• Maxine says:

      I love that book, and always enjoyed anything with Michael Jayston in it. He was a much better Guillam than the actor who took over the part from him in Smiley’s People….and the modern remake of TTSS was a bit of a travesty of his character.


      • Sarah says:

        I completely agree that Peter Guillam 2 wasn’t a patch on the first. ‘Little Drummer Girl’ is a great book and a very entertaining audio one too.


    • oooh thanks for the recommendation Sarah – will see if I can track that one down – the library here is useless for audio books so I have to rely on US audible


  5. David Beers says:

    First person I’ve met to actually read any of Trollope. Kudos!


  6. Kathy D. says:

    Welcome back! So glad you’re moved and back to reading/listening to crime fiction — and blogging about it! It’s like dropping in for tea and conversation.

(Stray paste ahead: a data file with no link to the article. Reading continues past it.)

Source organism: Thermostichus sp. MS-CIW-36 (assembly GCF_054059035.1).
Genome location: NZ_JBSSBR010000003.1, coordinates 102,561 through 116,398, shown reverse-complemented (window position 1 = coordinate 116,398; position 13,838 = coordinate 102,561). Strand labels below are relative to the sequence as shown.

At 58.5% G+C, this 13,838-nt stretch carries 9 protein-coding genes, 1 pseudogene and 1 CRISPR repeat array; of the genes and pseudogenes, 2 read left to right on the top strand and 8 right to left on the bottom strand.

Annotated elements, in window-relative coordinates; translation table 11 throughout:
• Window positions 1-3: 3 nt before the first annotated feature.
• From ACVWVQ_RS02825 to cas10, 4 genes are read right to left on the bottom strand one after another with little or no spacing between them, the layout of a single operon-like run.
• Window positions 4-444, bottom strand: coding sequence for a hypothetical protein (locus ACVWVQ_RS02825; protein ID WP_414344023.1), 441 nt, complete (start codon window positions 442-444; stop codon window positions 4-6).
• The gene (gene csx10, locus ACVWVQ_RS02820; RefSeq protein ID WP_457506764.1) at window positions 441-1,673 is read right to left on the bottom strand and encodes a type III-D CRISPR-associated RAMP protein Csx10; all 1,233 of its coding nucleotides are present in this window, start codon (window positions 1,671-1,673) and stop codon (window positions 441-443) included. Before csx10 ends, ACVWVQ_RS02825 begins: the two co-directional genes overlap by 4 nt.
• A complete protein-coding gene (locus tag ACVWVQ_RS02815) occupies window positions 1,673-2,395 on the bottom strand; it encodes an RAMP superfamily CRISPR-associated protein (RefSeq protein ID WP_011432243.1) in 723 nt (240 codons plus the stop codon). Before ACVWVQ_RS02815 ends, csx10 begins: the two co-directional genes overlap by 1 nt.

Saw a positive comment by you on Antonio Hill’s The Summer of Dead Toys, which sent me to read further about it and to put it on my TBR list and probably my “To Be Purchased” list. Will you review that?
    Hope you have time in and around the dislocation to read and listen to more mysteries; nothing like delving into a compelling book to take the weight of the world — and a move — off one’s shoulders.


  7. Thanks all for the welcomes and yes there will be more reviews to come – trying to eek out a little bit each of reading, blogging and unpacking/cleaning up after renovations each day after work.


  8. Pingback: Books of the Month – June 2012 | Reactions to Reading